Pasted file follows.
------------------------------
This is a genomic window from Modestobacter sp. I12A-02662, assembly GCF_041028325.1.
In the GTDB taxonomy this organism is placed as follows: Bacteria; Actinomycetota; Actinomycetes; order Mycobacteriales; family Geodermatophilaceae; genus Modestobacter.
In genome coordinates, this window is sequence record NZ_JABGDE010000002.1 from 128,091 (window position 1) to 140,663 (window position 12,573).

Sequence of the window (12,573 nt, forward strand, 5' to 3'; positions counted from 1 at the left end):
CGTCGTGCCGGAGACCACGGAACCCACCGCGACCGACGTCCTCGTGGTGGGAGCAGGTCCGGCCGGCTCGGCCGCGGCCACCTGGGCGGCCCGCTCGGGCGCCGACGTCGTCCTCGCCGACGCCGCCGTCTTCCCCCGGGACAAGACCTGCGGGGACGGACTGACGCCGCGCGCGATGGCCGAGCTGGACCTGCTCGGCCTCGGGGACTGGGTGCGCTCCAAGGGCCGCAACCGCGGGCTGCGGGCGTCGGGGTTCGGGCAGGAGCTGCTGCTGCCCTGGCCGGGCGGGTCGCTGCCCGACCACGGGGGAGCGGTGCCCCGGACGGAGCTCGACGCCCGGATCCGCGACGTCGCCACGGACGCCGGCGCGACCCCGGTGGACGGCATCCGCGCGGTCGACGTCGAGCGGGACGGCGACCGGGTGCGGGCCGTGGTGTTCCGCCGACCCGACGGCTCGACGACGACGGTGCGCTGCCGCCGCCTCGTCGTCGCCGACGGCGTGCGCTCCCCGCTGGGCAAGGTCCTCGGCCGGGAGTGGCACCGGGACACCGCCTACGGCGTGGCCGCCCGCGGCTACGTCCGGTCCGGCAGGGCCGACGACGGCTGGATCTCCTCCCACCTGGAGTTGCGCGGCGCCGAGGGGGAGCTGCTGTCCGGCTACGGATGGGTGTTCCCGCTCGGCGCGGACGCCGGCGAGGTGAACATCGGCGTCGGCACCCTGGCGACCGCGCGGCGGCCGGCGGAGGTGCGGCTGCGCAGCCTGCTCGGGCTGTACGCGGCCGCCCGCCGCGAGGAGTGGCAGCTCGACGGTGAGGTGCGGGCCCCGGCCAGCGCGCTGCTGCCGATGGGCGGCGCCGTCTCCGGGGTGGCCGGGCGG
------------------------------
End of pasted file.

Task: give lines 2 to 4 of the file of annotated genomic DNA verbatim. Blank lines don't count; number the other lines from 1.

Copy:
In the GTDB taxonomy this organism is placed as follows: Bacteria; Actinomycetota; Actinomycetes; order Mycobacteriales; family Geodermatophilaceae; genus Modestobacter.
In genome coordinates, this window is sequence record NZ_JABGDE010000002.1 from 128,091 (window position 1) to 140,663 (window position 12,573).

Sequence of the window (12,573 nt, forward strand, 5' to 3'; positions counted from 1 at the left end):